Hubble Collection

Image collections and guided tours are two of the robust features of WWT.


Image collections. We've made many of the submissions to our Photo Gallery accessible within the WWT, much like how images from the Hubble, Spitzer, and Chandra space telescopes are in the main program.

Context to articles. When linked to our community, you'll occasionally see an S&T icon at the bottom of the screen as you browse the sky. This leads to a link to additional information about a celestial object from

Constellation figures. Besides the default set that comes with the program, you can download and install constellation lines that match those in S&T's monthly star charts and in our Pocket Sky Atlas.

I'm proud to say that we at Sky & Telescope had a hand in shaping the software. Initially the program was intended as an interactive, multilayer sky atlas — kind of a "virtual observatory" focused on deep space.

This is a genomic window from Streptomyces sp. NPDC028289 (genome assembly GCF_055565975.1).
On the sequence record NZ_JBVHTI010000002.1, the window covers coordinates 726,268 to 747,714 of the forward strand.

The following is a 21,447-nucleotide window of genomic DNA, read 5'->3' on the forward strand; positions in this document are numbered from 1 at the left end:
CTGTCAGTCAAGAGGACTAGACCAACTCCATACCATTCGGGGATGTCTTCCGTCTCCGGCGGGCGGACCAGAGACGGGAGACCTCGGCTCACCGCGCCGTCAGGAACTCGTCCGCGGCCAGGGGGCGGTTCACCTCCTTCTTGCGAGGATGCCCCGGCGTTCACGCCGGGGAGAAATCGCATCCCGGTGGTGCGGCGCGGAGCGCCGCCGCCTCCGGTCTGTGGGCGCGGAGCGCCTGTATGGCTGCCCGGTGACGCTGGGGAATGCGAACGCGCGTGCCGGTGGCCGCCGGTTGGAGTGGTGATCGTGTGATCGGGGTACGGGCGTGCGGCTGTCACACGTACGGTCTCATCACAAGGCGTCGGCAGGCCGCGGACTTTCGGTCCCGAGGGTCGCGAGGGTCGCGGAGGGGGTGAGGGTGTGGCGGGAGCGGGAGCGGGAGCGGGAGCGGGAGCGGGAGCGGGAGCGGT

So that's what Orion looks like in the light of glowing hydrogen gas. This overlay is one of 50 different views of the sky WWT will display.


But after discussion with now-outgoing S&T editor-in-chief Rick Fienberg and subsequent back-and-forths that I also participated in, we were able to open the eyes of the developers Curtis Wong and Jonathan Fay to expand the realm of WWT to include capabilities suitable for the backyard.

Our input led to the inclusion of solar-system objects and the Moon's phases. We're able to offer you our customized constellation figures because the WWT team built the tool for us. As a result, you can create your own figures too.

There are so many aspects of WWT that I won't even try to describe them all here. You can explore and compare the sky at a variety of wavelengths. You can connect your computer-controlled telescope using the ASCOM protocol. You can peruse detailed panoramas of Mars. You can select a galaxy and then search professional literature for references. And much, much more.

My advice? Watch the introductory tours to learn your way around the program — and then left- and right-click on everything!




Image of garygech


May 15, 2008 at 7:34 am

Microsoft nailed it. The program is far superior to google sky. I have to give them credit. The reason is obvious in that microsoft research labs really did their homework to:

1. Make it scientific.
2. Make it collaborative.

My guess is that within six months every astronomy publication will have offerings for virtual tours. The tours are a real strong point. The one challenge is that they really need to be downloaded in full rather than streamed,